Momoyama Liquor Set,
10 in. (25 cm) in width, thrown, altered, and assembled stoneware (with
cellulose fiber, nut shells, feldspar chips, and grog) and porcelain,
soda-fired, 2008.

Double Condiment, 12 ½ in. (32 cm) in length, thrown, altered, and
assembled stoneware (with cellulose fiber, nut shells, feldspar chips
and grog) and porcelain, soda-fired, 2009.

I produce functional ceramic ware that has been inspired by my wilderness travels throughout Canada. These trips have produced an interest in natural processes and materials. As a result, my work is often about the methods used to form and fire the work, as well as the raw materials themselves. Many of my forms and imagery are based on historical references from Japanese tea ceremony ware of the Momoyama period (16th and 17th centuries).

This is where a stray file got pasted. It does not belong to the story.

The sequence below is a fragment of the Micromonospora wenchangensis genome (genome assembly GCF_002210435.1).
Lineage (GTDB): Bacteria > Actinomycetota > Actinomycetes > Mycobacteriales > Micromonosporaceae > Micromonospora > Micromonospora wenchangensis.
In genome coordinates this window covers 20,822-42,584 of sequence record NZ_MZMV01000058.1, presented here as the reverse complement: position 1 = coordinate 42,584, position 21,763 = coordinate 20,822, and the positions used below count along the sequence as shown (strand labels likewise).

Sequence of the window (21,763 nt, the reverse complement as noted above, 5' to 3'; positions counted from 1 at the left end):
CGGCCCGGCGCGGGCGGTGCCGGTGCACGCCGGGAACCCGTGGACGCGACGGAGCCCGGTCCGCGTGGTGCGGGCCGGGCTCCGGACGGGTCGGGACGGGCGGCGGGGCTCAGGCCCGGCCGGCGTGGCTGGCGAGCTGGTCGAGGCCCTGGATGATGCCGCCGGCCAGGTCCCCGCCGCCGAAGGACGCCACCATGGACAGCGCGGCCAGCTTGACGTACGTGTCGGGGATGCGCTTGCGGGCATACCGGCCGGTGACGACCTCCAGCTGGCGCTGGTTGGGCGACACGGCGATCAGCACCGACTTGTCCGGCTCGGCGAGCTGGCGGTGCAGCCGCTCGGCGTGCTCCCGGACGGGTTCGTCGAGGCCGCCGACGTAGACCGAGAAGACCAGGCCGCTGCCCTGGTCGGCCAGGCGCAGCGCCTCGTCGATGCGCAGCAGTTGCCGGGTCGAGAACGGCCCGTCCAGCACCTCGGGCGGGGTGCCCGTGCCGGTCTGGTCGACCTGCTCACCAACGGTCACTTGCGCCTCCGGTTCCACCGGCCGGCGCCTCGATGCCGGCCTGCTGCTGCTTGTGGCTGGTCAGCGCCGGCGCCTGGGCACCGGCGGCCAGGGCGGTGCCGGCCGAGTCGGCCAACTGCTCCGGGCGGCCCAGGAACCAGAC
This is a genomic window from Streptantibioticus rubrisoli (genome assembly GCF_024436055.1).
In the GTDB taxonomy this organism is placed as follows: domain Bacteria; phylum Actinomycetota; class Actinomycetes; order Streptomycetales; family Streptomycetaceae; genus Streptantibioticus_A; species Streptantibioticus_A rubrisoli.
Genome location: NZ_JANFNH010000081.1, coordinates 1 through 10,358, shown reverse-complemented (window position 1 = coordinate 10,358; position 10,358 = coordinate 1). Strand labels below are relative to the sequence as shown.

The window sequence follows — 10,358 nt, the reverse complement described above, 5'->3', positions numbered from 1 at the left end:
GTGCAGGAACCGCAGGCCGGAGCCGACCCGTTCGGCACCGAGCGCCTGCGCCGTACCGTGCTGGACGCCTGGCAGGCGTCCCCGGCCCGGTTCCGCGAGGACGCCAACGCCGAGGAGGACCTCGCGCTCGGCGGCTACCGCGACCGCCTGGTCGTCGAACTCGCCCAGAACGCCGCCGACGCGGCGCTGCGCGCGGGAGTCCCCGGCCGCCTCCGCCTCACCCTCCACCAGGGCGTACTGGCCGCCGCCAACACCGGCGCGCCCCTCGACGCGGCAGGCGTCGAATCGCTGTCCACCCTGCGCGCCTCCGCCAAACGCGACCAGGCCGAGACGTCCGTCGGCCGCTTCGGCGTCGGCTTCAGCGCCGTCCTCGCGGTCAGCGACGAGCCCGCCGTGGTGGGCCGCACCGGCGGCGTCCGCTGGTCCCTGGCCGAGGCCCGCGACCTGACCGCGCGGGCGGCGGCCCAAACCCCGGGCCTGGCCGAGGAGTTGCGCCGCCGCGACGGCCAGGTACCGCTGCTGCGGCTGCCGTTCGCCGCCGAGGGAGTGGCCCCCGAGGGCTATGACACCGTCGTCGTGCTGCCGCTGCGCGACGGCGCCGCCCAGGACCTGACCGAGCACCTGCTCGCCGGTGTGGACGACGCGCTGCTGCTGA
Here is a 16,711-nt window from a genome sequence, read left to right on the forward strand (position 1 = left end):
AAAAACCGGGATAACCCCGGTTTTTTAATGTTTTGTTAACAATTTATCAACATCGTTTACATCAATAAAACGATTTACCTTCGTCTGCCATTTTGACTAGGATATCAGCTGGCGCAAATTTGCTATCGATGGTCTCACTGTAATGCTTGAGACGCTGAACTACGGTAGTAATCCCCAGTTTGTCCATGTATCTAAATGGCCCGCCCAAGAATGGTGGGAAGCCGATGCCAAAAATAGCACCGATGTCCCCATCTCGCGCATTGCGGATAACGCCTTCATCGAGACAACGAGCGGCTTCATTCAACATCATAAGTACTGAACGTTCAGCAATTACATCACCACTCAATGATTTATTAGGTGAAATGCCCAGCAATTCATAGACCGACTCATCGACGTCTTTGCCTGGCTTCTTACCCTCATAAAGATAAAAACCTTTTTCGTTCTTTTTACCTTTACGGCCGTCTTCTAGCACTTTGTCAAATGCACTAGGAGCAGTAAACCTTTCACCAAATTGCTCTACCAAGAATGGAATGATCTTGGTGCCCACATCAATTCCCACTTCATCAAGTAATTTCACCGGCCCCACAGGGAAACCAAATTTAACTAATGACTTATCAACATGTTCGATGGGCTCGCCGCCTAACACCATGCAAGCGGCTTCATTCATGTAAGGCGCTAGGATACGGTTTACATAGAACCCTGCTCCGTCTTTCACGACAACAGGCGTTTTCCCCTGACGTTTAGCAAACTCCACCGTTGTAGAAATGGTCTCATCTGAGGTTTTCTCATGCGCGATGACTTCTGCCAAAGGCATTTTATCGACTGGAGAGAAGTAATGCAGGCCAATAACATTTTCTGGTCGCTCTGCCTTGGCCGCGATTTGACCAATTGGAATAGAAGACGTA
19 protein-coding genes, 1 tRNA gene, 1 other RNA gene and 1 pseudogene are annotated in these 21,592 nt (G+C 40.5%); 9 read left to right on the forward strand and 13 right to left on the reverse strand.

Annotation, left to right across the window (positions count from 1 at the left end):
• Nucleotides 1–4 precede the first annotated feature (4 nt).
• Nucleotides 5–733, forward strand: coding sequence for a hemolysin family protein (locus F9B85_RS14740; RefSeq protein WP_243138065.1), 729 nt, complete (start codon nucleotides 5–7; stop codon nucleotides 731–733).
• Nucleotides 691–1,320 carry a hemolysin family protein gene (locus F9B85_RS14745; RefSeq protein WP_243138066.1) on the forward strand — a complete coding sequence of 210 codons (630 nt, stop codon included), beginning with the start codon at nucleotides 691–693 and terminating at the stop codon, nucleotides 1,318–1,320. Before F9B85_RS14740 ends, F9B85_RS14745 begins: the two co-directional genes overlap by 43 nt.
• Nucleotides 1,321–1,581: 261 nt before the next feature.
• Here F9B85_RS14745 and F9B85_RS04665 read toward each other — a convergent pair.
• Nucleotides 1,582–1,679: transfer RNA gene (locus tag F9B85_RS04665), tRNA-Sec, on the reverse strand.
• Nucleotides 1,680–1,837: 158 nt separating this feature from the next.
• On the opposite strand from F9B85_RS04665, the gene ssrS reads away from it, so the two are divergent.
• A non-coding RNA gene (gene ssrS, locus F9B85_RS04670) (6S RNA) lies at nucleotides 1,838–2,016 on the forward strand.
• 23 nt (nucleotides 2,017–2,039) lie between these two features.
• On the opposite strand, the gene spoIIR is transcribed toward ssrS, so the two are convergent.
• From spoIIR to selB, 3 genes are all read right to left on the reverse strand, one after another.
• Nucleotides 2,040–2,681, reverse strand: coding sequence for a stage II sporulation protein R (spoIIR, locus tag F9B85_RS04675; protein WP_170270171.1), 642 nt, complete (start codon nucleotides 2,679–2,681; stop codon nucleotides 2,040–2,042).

The majority of my work is wheel thrown and altered. Process marks are intentionally left or enhanced as a way to further communicate with users and to explore the materials themselves. Contrasting clays are sometimes used to emphasize individual materials and their properties. Atmospheric firings such as wood and soda play a large role in completing pieces and deepen the dialogue about process.

Instructor: Bruce Cochrane, Professor

 

 


This was excerpted from Ceramics Monthly magazine’s “2009 Undergraduate Showcase” feature, which appeared in the September 2009 issue. To get great content like this delivered right to your door, subscribe today!


 

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